A hallmark of the Summer of Love was the ‘Love-In.’ Love-Ins were events that were simply announced rather than organised, on a principle similar to the ‘flash-mobs’ of social media, except coordinated almost entirely by word of mouth and beautiful posters. People would congregate at a chosen venue, normally a public park, musicians would play, dancers dance, painters paint canvases or people’s bodies, and everyone would have a good time. Naturally such events were frowned upon by the authorities, bureaucracies being notoriously incapable of tolerating the idea of people having good times, especially if they didn’t have a license.

Another hallmark of 1967’s Summer of Love was the extraordinary quality of the music of the period. This was the year that saw the release of The Beatles’ ‘Sgt. Pepper,’ Pink Floyd’s ‘Piper at the Gates of Dawn,’ The Jimi Hendrix Experience’s ‘Are You Experienced?’ and ‘Axis: Bold As Love,’ the self-titled first LP by The Doors and its follow-up, ‘Strange Days,’ Love’s ‘Forever Changes,’ Cream’s ‘Disraeli Gears,’ the Moody Blues’ ‘Days of Future Passed,’ Jefferson Airplane’s ‘Surrealistic Pillow’ and ‘After Bathing at Baxter’s,’ The Who’s ‘Sell-Out,’ ‘The Velvet Underground and Nico,’ The Incredible String Band’s ‘5000 Spirits or the Layers of the Onion,’ Donovan’s ‘Mellow Yellow’ and ‘A Gift From a Flower to a Garden,’ Otis Redding’s ‘Live in Europe,’ Nirvana’s ‘The Story of Simon Simopath,’ Cat Stevens’ ‘Matthew and Son...’ Well, I could go on, but you get the picture. It really was a golden year for experimentation in popular music the like of which has seldom been seen before or since.

One of the most remarkable aspects of the music of the time is the extent to which it both reflected and drove the global movement for peace. One of the key tracks of the year had actually been recorded over an unprecedented six months during 1966. Released in October '66, it remained high in the US and UK singles charts at the beginning of 1967 and did much to set the tone for the year ahead with its aural complexity and its lyrics that seemed to blend individual with universal love. It remains one of the finest singles ever recorded, a tribute to the extraordinary genius of its composer, Brian Wilson, lyrically assisted by Van Dyke Parks and Mike Love. It is, in case you hadn’t guessed, The Beach Boys’ ‘Good Vibrations’ (see video below). Wilson has stated on many occasions that his aim with all the music of the Beach Boys was to put out good, positive feelings into the world. ‘Good Vibrations’ is the ultimate expression of that aim and still, to my ears, sounds as fresh today as it did half a century ago coming out of the little transistor radio I had permanetly clamped to my left ear. May it be heard again around the world in 2017 and usher in another Summer of Love to counteract the negativity that seemed to characterise so much of the preceding year. As The Beatles sang in the middle of 1967, "All You Need is Love."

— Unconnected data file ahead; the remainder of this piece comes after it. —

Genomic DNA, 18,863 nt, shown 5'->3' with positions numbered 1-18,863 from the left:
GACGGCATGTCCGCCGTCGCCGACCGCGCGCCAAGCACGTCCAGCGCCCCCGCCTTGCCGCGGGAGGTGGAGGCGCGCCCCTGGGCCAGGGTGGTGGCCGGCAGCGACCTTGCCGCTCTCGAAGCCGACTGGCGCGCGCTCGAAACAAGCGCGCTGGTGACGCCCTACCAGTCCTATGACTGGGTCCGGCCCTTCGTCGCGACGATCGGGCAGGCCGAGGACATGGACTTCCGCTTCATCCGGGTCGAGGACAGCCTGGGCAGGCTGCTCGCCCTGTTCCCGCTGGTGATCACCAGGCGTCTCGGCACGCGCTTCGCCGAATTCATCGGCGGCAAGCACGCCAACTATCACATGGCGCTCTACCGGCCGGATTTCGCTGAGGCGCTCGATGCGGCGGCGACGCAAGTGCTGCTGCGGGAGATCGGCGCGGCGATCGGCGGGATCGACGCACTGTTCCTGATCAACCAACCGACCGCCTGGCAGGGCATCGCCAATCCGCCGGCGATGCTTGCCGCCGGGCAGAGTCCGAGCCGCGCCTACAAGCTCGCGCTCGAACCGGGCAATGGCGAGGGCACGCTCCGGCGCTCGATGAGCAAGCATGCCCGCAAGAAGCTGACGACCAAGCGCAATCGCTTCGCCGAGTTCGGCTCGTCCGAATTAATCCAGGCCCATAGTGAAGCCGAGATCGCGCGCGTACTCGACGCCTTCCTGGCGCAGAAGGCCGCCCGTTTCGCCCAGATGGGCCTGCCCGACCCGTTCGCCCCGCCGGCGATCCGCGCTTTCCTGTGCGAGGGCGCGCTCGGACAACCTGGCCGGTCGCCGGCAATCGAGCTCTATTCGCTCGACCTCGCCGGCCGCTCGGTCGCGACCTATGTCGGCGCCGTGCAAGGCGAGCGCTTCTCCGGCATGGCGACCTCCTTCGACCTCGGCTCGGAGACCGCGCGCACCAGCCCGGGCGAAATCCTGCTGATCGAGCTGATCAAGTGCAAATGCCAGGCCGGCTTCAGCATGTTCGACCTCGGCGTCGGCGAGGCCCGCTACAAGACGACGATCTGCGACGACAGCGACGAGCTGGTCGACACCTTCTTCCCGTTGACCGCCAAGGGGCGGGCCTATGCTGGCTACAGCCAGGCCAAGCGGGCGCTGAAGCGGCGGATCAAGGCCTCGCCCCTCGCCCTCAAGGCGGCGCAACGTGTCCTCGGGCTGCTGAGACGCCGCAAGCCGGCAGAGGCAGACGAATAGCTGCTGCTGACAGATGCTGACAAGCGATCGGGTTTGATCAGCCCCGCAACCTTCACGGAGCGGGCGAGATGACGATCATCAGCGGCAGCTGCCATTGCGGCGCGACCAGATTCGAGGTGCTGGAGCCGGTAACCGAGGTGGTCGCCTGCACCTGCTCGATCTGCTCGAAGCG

So may it be!

Peace, love and all good blessings,

Greywolf /|\

6

1-DSC_0053Many Druids and Pagans are vegetarian and vegan, a far greater proportion than in mainstream society. This is commonly on ethical grounds, with many rejecting the exploitation of animals by humans, whatever form that may take, whether for food, clothing manufacture, drug testing, or any other reason. There are also telling arguments that a vegetarian diet is much better for the planet than meat-eating. Despite which, even within Druidry, vegetarians and vegans are a minority, with most Druids eating meat, often locally and ethically sourced, though often not due to cost factors. Even meat-eating Druids, though, will usually have concerns about animal welfare and will happily contribute to, or act in concert with, conservation groups.

The last thirty years have seen an increasing acceptance of the concept of the Druid as animist, that is, one who sees all things as imbued with spirit, including not just humans and other animals, but plants and even apparently inanimate creatures such as rocks, clouds or stars. Seeing our human selves as part of an interlacing network of living, inspirited, intelligent beings that inhabit realms above, around and below us enhances our sense of the value of all these other lives. We see ourselves not as occupying a privileged position above, or somehow separate from, the rest of the natural world, but as a part of it. For me, this is a core aspect of being a Druid. This perspective of equality inevitably calls into question the over-exploitation of natural resources and the resulting degradation of our environment and our spirits.

Gundestrup CernunnosThe same time frame has seen an increased acceptance of the related idea of the Druid as shaman, in part meaning one who works directly with spirits, including those of animals. Many Druids who work with animal spirits have craft names that reflect this, including Bobcat (Emma Restall Orr) and Greywolf (myself). Bobcat was given her name by one of her teachers. Mine derives from a vision of a Wolf that came to me in a sweat lodge, transforming my spiritual life. I was subsequently shown that I could switch bodies with my Wolf spirit brother, experiencing for myself what it is like to be a Wolf.

Immediately after my vision, Walter, who acted as fire-keeper for the lodge, suggested I should find something physical to link me with the Wolf. This seemed incredibly unlikely. I was around 40 at the time and had never seen hide nor hair of a Wolf. However, the day after I got back from the sweat lodge, a friend invited me to a garage sale at his parents’ house. The first thing I saw on arrival was a large pelt draped over an old water tank. A closer look confirmed my first impression, that the fur was Wolf. The pelt consisted of six Wolf hides, trimmed to rectangles and stitched together as a rug. It had been in the house when my friend’s parents bought it in 1947. They hadn’t liked it, bagged it up and put it in the loft. There it stayed until the day of my vision, when my friend found it and added it the garage sale.